The impressive egg of the Elephant Bird, imagine what a great omelette it would make.

So with the birds all but done it was then time to take in the other areas of the museum.  There is something for everyone, of all ages and it was great to see some of the looks of wonder on the faces of those that were visiting for the first time, especially the kids.  The dinosaur section is pretty amazing as is the 'Our Place In Evolution' display.  One of my favourites however is simply the cross section of the Giant Sequoia tree that stands at the top of the Central Hall.  This five metre slice of history was once part of a 1,300 year old coniferous tree that lived in the old growth forests of central California until it was felled in 1893.  It's crazy to think that this mighty tree may have continued growing for another 1,000 years and was a seedling in the year 557.

Entry to the museum is completely free of charge, so for the price a pre-booked £30.00 train ticket you can enjoy some of the natural wonders this planet has to offer all under one roof.  I'd recommend a visit just as soon as you can..... but please leave a generous donation.

My main man Thomas Huxley shows his support for the ASBO theory of birder revolution!

Thomas Huxley was one of the first people to support Charles Darwin and his theory on human evolution despite the ridicule he would have to endure.  During a heated discussion at Oxford University with the sceptical Samuel Wilberforce in 1860 he was asked whether he had descended from an ape on his mother's or father's side of the family.  Huxley quickly responded that he would sooner be descended from an ape than from a man who mis-used his great talents in order to suppress debate.  This is one of the greatest come-back lines in history.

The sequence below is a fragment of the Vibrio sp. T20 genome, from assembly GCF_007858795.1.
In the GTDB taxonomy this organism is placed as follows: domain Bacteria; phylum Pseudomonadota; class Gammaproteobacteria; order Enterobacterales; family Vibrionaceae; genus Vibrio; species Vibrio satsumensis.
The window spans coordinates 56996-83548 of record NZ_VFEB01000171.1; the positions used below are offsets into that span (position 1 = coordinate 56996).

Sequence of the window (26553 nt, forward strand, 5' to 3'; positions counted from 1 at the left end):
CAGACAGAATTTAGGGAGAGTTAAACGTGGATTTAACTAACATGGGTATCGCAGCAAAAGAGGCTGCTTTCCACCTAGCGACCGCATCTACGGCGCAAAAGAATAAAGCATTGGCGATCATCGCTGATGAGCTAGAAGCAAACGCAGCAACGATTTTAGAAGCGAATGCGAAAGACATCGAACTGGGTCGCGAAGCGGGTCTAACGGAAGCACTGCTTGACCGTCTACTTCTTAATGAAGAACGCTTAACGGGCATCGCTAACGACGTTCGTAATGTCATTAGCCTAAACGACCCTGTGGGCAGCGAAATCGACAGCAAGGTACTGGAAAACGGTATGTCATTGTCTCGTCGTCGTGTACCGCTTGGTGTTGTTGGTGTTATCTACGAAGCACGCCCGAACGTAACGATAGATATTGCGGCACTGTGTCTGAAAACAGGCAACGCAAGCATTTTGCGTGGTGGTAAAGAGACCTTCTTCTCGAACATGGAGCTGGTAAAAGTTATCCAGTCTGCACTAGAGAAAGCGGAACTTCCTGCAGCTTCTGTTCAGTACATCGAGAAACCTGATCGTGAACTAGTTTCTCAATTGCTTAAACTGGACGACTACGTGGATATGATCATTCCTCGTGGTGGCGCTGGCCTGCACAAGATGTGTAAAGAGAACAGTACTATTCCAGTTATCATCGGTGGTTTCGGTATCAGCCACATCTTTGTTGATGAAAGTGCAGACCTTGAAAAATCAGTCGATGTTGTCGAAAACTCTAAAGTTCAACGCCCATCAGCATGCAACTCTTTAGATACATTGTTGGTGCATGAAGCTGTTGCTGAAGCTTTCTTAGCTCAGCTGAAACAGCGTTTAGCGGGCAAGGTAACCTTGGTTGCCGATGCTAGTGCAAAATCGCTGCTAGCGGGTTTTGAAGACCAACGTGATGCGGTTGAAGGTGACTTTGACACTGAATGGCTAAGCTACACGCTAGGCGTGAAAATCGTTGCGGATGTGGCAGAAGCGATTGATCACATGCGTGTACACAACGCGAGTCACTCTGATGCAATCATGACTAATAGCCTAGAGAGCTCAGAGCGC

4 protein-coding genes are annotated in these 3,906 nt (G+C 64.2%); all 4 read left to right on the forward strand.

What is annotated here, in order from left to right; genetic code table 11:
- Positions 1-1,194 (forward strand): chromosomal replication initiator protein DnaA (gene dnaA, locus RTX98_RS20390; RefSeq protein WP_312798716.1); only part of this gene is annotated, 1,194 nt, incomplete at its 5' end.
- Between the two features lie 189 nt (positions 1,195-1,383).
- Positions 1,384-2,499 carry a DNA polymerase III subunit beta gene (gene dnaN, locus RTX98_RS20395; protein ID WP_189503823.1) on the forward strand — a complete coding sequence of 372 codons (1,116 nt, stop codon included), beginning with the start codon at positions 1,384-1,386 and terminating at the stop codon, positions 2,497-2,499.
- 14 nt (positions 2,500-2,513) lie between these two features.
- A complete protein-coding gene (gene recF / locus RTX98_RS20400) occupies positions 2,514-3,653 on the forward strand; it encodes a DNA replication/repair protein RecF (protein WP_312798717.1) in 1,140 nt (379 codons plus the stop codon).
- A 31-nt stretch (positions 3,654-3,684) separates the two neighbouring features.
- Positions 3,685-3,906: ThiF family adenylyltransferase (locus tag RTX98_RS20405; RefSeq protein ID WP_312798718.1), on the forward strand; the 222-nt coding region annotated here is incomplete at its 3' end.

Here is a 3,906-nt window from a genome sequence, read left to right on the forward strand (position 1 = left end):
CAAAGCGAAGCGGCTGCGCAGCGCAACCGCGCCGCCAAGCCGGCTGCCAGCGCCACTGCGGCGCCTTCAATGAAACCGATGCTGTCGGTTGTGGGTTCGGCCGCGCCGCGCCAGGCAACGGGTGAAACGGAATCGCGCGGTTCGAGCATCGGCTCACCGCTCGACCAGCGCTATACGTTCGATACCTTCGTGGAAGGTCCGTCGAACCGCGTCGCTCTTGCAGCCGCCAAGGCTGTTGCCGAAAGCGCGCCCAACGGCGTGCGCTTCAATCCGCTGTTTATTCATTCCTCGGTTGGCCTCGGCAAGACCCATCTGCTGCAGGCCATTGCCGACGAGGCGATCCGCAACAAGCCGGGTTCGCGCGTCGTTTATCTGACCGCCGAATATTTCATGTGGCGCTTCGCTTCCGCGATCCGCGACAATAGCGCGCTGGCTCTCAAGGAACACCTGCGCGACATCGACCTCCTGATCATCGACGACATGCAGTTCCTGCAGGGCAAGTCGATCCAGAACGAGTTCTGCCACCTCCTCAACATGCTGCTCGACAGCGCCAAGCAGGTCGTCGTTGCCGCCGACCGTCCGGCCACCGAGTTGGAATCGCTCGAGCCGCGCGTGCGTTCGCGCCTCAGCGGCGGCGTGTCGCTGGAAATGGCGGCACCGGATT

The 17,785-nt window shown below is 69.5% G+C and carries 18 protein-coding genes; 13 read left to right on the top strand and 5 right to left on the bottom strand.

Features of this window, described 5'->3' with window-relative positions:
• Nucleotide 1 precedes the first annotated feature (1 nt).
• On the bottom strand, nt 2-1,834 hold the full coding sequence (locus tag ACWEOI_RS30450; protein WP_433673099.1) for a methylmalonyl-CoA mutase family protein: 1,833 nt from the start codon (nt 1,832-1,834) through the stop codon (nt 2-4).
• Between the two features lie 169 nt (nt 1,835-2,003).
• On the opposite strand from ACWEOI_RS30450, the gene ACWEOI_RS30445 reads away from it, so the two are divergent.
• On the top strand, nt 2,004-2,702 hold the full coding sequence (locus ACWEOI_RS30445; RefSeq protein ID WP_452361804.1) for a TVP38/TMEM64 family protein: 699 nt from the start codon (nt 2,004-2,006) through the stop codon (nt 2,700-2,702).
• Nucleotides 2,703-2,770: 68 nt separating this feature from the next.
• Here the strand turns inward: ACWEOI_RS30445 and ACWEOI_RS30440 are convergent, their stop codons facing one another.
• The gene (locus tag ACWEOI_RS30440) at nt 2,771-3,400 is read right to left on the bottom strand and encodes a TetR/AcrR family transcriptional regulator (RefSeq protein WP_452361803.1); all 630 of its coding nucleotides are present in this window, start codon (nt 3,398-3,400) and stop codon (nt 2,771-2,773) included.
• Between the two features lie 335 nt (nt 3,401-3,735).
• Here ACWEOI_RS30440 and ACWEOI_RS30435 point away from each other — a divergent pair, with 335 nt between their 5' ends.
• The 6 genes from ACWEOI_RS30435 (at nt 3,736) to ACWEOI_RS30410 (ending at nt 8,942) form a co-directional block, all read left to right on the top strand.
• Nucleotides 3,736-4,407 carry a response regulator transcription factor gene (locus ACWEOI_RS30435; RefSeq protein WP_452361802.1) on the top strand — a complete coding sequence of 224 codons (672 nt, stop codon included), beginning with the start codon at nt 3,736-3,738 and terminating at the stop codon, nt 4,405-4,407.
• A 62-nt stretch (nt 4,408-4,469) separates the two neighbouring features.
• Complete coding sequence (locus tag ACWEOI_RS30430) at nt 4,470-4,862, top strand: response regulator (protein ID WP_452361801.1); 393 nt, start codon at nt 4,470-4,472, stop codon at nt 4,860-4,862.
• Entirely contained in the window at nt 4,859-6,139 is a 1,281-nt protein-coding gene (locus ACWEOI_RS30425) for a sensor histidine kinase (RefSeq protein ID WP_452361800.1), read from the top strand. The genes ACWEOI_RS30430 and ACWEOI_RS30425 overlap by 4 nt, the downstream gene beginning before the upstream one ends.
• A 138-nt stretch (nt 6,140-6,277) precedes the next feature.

Saturday 18 December 2010

Alvecote Pools SSSI - Snow Snow Snow Innit?

There was not a great deal to report from the patch today amongst the Arctic weather conditions.  On Mill Pool there were 12 Common Shelduck, 10 Goosander, 55 Eurasian Wigeon and 8 Northern Shoveler.  A flock of Northern Lapwing roosted on the ice and an adult Yellow-legged Gull dropped in briefly.  The escaped drake Hooded Merganser was still on the River Anker just north of Shuttington Bridge.

Just what you need at the moment...... a snow shoveler!

Saturday 11 December 2010

AMERICAN WIGEON in Rutland... or is it Leicestershire?

I attempted to 'half inch' this impressive sculpture for my nan's Christmas present but I failed to squeeze it in the back of the old Skoda.

With the chance to add to the year-listing insurance policy, I took the opportunity to head over to Rutland Water today.  The reason being, I woke up in a cold sweat the other night in a blind panic.  I had dreamt that just before midnight on New Year's Eve the BOU announced that the pesky redpoll complex had been re-lumped and I ended the year on 299!

It was the first time I had visited the Lyndon part on the reservoir and I was surprised just how quiet it was.  Maybe it was because visitor centre was closed or perhaps it was due to the icy access road only just being re-opened.  Whatever the reason I was loving it, peace and quiet on a sunny and tranquil winter's afternoon.  There's always something to spoil it though.  Upon entering the Teal Hide I was faced with a couple of the usual manic-depressive birders, you know the ones.  They are the type that never respond to your polite 'Hello', they avoid eye contact at all costs, they communicate amongst themselves in a series of quiet grunts, they rarely break into a smile and they give the impression they would rather be anywhere else other than out birdin'.

Anyway I stuck to my year long rule of not asking them if the target species was showing, I wanted to find it myself.  To be honest though judging by the expressions on their sour faces I don't even reckon they'd spotted it.  So after grilling the various wildfowl for a while I eventually picked out a handsome drake AMERICAN WIGEON (301).  The bird eventually showed well close in shore just to the west of the visitor centre amongst its Eurasian Wigeon cousins.  Other web-footed treats included 7 Smew (2 adult males, a first-winter male and 4 sexy females) as well as 3 Greater Scaup (adult male & 2 females) and a single female Goosander.  Other species of note included 2 Black-tailed Godwits and a Water Pipit.